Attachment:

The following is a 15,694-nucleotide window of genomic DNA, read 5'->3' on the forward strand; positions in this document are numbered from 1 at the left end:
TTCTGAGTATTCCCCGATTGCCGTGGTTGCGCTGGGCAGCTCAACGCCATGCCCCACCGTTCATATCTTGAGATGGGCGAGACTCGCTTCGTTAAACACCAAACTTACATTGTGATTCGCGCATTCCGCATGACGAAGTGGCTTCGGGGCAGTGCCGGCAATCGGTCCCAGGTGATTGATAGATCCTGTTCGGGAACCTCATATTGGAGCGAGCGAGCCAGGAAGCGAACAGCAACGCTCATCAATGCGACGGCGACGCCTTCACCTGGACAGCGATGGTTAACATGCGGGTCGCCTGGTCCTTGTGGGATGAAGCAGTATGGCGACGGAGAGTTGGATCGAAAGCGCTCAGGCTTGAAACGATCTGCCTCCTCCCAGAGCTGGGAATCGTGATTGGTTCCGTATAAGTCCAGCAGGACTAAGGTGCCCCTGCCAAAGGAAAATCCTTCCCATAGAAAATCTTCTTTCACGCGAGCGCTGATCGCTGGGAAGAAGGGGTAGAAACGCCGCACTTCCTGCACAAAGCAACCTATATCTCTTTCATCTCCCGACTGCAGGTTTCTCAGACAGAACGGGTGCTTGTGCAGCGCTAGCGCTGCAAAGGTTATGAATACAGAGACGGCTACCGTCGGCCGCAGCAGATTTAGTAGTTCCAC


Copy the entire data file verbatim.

The following is a 15,694-nucleotide window of genomic DNA, read 5'->3' on the forward strand; positions in this document are numbered from 1 at the left end:
TTCTGAGTATTCCCCGATTGCCGTGGTTGCGCTGGGCAGCTCAACGCCATGCCCCACCGTTCATATCTTGAGATGGGCGAGACTCGCTTCGTTAAACACCAAACTTACATTGTGATTCGCGCATTCCGCATGACGAAGTGGCTTCGGGGCAGTGCCGGCAATCGGTCCCAGGTGATTGATAGATCCTGTTCGGGAACCTCATATTGGAGCGAGCGAGCCAGGAAGCGAACAGCAACGCTCATCAATGCGACGGCGACGCCTTCACCTGGACAGCGATGGTTAACATGCGGGTCGCCTGGTCCTTGTGGGATGAAGCAGTATGGCGACGGAGAGTTGGATCGAAAGCGCTCAGGCTTGAAACGATCTGCCTCCTCCCAGAGCTGGGAATCGTGATTGGTTCCGTATAAGTCCAGCAGGACTAAGGTGCCCCTGCCAAAGGAAAATCCTTCCCATAGAAAATCTTCTTTCACGCGAGCGCTGATCGCTGGGAAGAAGGGGTAGAAACGCCGCACTTCCTGCACAAAGCAACCTATATCTCTTTCATCTCCCGACTGCAGGTTTCTCAGACAGAACGGGTGCTTGTGCAGCGCTAGCGCTGCAAAGGTTATGAATACAGAGACGGCTACCGTCGGCCGCAGCAGATTTAGTAGTTCCAC